you were born with a dream . . . if your dream was to be a painter, if
your dream was to be a sculptor, if your dream was to be a musician,
but you ended up deciding to try to become an engineer because you
couldn't earn enough to live doing these other things. . . . We want a
Venezuela where dreams become reality, where people live satisfactorily
and satisfied, according to their dreams.
1 The Caracazo,
named for the events in the capital city of Caracas in February 1989,
actually involved protests and rioting against the introduction of
neoliberalism across the entire country. Andrés Pérez had just been
elected on an anti-neoliberal platform but was now attempting to ram an
orthodox restructuring program down the throats of Venezuelans. The
president decided to make an example of the protesters, and the urban
poor more generally, giving the green light for military and police
repression for days, leaving a large number of dead. Estimates range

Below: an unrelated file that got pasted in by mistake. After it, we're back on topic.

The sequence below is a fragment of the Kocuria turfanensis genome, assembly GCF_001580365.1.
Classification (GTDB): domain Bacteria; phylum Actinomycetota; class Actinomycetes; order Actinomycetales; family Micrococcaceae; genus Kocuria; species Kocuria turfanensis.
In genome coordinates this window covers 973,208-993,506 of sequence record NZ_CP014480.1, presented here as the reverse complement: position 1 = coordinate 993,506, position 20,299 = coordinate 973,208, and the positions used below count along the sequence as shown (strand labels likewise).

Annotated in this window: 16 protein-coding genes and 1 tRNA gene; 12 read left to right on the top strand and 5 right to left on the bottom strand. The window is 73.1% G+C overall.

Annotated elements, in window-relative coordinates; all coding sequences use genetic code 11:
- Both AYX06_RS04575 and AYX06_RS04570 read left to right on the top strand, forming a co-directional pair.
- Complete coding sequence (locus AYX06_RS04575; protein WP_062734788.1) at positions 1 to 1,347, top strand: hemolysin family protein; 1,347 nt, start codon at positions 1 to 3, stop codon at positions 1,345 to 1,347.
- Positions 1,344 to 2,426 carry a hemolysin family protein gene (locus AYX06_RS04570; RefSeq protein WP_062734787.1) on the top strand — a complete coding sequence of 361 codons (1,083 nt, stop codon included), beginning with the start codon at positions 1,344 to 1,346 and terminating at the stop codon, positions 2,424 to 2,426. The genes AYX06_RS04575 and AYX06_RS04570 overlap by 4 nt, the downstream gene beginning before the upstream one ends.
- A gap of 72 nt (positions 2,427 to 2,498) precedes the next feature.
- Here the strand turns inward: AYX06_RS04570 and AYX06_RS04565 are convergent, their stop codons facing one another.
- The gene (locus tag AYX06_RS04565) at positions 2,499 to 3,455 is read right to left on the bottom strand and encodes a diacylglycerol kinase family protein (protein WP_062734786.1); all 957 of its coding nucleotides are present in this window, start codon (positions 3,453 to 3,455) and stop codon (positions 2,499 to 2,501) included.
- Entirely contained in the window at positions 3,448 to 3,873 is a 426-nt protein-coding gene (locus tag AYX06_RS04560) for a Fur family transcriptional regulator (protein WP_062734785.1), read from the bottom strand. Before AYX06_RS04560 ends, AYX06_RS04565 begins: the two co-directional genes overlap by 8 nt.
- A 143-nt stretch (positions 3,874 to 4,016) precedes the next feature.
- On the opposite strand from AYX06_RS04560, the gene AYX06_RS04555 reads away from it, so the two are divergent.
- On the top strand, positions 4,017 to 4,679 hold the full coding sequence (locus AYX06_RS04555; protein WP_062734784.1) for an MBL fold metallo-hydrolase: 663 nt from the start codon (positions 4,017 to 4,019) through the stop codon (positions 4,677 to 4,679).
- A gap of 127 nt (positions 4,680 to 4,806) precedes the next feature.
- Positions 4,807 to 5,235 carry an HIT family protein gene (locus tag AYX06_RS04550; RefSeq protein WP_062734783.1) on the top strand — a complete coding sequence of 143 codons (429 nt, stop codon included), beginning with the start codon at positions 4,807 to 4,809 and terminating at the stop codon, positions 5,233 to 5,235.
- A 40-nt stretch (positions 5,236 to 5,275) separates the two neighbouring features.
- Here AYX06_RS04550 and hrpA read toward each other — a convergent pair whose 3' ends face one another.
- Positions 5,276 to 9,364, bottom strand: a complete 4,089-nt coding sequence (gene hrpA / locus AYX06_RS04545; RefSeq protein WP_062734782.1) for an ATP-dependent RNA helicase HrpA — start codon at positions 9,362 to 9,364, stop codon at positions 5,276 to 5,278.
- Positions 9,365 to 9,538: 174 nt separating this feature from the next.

from 300 to 3,000 dead. The "fourth republic" is the pejorative term
that Chavistas use to describe the post-1958 era of elitist
"pacted democracy," or the arranged sharing of power between the
ideologically indistinguishable AD and COPEI parties.
Most important in terms of failed counter-revolutionary measures
carried out by the far-right were the April 2002 coup attempt, backed
by the United States, the oil lockout of 2002-2003, and the 2004
presidential recall referendum.
Beginning in 2003, the Chávez administration began its mission
programs, which are special programs principally in health and
education that are effectively parallel structures running alongside
the old ministerial and legal infrastructure of the health and
The reform referendum included sixty-nine reforms to the 1999
Constitution that were proposed by the President and the National
Assembly. The reforms were defeated in a vote on December 2, 2007 by
less than 2 percent.
At the outset of 2007 roughly 20,000 communal councils had been formed,
each consisting of between 200 and 400 families, and operating
essentially as neighbourhood councils, with a budget provided by the
government for infrastructural and social programs. See Steve Ellner, Rethinking Venezuelan Politics: Class, Conflict, and the Chávez Phenomenon, Boulder: Lynne Rienner, 2008, pp 127-128.
Jeffery R. Webber is a member of the Canadian New Socialist Group.